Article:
Where are Reef Check's SEQ sites?

Reef Check monitors more than 20 locations stretching from Noosa on the Sunshine Coast to Palm Beach on the Gold Coast. 

 

How does our survey program work?

This flagship project has the support of more than 12 dive operators in the region. These operators recognise the importance of looking after their reefs, and support the project by providing discounted trips for our teams during surveys and training.

Our enthusiastic volunteers continue to contribute their time and to make the most of this, we're seeking Adopt a Reef partners to provide the funding we need to formalise and strengthen the project.

 

Project Supporters

The 2013 SEQ Survey Season is supported by funding through Queensland's Government's Everyone's Environment Grants and Sunshine Coast Coucil, as well as in-kind support through SEQ Catchments, who provide office space and advice.

 

When & where?

SEQ surveys take place from August to January each year. Most surveys happen at weekends so our community volunteers can participate outside of their work commitments.

 

Results?

The data collected from this monitoring is now distributed via our new Reef Health Database.

Download the South East Queensland Season Summary Report 2012 and Reef Check Fraser Coast Project Report.

Check out Facebook for recent photos!

 

Examples of Successful Reef Check SEQ Projects

Launching a new Reef Check program on the Fraser Coast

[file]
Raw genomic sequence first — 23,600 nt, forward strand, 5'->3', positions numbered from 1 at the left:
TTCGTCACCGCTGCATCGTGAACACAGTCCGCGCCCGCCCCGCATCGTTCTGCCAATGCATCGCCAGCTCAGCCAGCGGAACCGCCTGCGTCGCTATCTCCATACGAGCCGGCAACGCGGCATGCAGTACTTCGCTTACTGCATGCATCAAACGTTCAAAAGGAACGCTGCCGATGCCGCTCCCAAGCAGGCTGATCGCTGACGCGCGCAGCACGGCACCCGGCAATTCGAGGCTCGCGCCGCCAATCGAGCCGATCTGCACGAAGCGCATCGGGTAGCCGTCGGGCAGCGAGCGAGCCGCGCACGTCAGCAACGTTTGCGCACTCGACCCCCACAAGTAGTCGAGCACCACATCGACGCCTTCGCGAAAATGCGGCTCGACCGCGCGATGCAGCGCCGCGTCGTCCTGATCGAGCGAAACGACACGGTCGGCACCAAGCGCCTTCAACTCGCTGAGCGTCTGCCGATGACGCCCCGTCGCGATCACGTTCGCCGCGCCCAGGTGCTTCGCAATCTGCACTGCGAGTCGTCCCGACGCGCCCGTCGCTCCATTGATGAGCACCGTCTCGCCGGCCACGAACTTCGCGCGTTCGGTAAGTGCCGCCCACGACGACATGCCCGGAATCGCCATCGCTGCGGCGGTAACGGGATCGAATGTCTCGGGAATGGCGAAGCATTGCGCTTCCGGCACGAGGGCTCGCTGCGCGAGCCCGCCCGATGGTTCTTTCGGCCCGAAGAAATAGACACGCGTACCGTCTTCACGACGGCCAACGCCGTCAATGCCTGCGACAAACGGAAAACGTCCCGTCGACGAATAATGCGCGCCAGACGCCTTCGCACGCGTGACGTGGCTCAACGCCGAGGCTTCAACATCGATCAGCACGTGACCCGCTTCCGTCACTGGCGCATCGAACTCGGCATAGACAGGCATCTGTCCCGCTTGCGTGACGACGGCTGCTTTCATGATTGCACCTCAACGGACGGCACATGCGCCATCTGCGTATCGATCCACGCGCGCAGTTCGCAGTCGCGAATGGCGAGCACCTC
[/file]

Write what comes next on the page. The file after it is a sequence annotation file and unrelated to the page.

In August 2012, our teams braved the chilly winter waters off the Fraser Coast to establish the first long-term monitoring locations in the area, helping to close the gap between our Great Barrier Reef sites and South East Queensland sites. The team established 5 new sites, including 3 sites inshore Hervey Bay and two off the Woongara Coast near Bundaberg. We worked with local management authorities and researchers to select sites with existing baseline data and important management priorities, with water quality as a particular focus. Reef Check sites will help to provide additional long-term reef health data for these unique subtropical reef systems. Thanks very much to Great Sandy Marine Park, Bundaberg Aqua ScubaBundy Dive Charters, the Hervey Bay Boat Club and a few passionate locals for all of your help implementing this new project. Check out the trip photos! This project was supported by funding through the Australian Government's Caring for Our Country in 2012 and return surveys in 2013 are supported by funding through the Queensland's Governement's Everyone's Environment Grants.